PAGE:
In my later career, I became a director of large international companies whose shares were quoted on the London Stock Market. I worked all over the world; spent a lot of time in the United States, and was also a director of a Japanese and German companies, so had experience of different business cultures.

Concerns about influence of financial markets

Latterly I became increasingly worried about the behaviour of institutional investors and the negative impacts this had on the actions of top managers, who became increasingly obsessed by the investment markets and media - and lost sight of the importance of staff and customers.

In time, I came to understand that companies and markets were not part of a closed system, and began to think about the wider economy. As my exploration continued, it became clear that it was not possible to separate economies from the societies of which they were a part.

Economic dogma, finance and politics - all influence the quality of a society

Put simply, economics, finance, and politics are part of an integral whole and play a vital in determining the quality of life in Society, which is probably the most important issue facing us all today.

So this site has morphed into an examination of Societies in their myriads of different forms.

Whilst this website is based on the best factual information that I can find, it is inevitably underpinned by my own experiences and values. The central one is that Societies should serve the interests of all their members, not just a rich and powerful minority. There is good evidence that societies based on marked inequality are not sustainable. Sooner or later they will suffer from stress or breakdown and cease to function effectively.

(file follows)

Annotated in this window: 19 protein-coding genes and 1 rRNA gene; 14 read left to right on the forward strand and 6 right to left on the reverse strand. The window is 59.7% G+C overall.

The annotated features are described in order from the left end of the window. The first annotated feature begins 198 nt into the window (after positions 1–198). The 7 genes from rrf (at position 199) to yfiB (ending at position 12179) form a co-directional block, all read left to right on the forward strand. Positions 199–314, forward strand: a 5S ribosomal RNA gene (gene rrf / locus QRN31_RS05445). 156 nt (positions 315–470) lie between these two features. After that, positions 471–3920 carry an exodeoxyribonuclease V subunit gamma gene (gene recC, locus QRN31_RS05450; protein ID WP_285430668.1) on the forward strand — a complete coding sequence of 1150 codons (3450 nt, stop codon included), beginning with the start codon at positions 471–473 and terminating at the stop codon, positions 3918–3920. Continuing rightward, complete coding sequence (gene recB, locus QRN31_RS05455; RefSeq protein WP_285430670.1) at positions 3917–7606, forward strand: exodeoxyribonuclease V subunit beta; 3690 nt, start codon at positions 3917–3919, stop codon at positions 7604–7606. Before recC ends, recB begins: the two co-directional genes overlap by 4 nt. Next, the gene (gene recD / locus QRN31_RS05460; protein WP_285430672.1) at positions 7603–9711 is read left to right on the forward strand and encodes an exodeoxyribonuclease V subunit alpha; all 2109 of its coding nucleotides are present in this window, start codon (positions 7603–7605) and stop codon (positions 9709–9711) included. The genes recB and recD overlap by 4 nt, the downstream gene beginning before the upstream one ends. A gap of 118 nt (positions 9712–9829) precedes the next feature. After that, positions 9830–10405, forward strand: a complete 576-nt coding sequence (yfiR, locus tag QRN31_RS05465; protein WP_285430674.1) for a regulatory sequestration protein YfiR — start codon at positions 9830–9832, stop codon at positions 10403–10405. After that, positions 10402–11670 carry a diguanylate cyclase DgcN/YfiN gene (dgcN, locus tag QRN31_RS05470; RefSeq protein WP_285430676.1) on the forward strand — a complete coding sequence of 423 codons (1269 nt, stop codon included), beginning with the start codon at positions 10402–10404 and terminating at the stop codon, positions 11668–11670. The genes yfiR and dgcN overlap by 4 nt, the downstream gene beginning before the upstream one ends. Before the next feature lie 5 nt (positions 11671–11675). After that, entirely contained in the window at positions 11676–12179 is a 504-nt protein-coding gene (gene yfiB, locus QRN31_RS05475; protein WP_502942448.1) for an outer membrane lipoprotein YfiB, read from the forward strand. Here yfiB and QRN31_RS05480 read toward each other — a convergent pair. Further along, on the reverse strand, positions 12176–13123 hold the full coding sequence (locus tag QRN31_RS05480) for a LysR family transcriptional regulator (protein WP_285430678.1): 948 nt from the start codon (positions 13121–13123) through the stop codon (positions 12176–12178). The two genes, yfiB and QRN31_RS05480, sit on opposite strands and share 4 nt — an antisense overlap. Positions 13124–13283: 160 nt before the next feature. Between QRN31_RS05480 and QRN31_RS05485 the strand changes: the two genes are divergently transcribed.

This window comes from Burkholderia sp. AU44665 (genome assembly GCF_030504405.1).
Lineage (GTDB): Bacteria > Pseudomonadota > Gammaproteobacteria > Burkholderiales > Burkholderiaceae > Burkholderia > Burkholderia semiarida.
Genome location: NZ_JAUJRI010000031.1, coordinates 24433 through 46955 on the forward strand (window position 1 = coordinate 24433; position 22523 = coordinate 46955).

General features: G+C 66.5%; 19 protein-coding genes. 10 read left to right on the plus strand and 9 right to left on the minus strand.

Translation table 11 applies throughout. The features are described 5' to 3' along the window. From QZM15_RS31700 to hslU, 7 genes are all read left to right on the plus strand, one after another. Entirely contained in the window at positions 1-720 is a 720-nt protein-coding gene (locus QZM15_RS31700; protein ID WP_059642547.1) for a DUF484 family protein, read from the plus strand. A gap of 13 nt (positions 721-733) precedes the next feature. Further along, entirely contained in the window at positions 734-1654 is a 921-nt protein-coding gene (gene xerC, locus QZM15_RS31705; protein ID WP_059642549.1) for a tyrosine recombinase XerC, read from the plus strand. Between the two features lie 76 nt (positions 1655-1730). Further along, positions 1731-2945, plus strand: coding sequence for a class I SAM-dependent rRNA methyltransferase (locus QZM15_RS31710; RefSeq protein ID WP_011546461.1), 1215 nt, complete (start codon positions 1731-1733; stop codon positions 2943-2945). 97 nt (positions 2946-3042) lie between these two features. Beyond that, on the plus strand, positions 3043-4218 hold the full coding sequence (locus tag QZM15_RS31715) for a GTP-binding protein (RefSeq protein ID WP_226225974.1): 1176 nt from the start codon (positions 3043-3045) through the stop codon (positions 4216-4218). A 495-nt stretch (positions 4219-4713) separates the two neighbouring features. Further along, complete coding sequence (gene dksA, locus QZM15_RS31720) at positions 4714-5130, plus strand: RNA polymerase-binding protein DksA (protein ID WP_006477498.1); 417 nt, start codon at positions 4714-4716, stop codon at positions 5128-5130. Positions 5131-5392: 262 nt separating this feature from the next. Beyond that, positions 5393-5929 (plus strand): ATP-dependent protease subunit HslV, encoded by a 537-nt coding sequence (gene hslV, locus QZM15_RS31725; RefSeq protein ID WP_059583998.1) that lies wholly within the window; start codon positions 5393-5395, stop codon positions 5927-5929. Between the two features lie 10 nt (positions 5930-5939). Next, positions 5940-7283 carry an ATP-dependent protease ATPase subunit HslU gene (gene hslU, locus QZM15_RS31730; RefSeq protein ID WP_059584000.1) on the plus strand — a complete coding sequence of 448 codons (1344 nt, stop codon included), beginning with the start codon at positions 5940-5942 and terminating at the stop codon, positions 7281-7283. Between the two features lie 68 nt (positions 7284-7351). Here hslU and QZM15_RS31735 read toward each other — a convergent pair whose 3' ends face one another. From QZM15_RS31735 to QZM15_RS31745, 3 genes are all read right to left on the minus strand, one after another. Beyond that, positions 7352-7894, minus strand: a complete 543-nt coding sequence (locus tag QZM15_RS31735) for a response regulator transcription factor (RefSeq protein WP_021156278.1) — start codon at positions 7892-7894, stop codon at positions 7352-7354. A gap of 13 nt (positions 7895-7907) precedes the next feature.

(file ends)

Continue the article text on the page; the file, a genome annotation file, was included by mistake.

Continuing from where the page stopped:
So browse this site if you are interested in the ideas that affect our financial, political and social systems - and how these affect all of our lives.

I have written with the serious intention of campaigning for better societies, but sometimes cannot avoid smiling at the ridiculous behaviour of some of those in positions of power and authority. So there is some comical material to enjoy.

I hope the site will stimulate your thinking. If it does, and you would like to make a contribution please do. I would welcome your ideas.

Cartoon: It goes in cycles, Junior - sometimes the rich get richer and the poor get poorer, sometimes the rich get richer and the poor stay the same

Review of Having Their Cake...

If ever a hugely important piece of work did not get the credit it was due it is this book. The only flaw I could find was in the way it was published - it has a cheap look with a lot of headings in big bold letters. The publication does a complete disservice to the contents. It is a brilliant book written by people who have been there; people whose firms have been taken over and trashed. It is a cry of sanity written before the whole stinking apparatus blew up in 2008. What is special about this book is the quality and the depth of the analysis. Rarely do people with a background in business have the analytical tools to de-configure the entire system and look at its workings. Journalists don't have the time, academics don't have the balls (I couldn't think of a better word) and others lack the confidence/money/experience. Sometimes when I am researching a controversial area the website with the same name pops up and I am left to again sing the praises of these very special people. Thank you Don Young and Pat Scott.

- Amazon user Mingulay29
The crux of the book is summed up in the three propositions in Synthesis - the heart of our case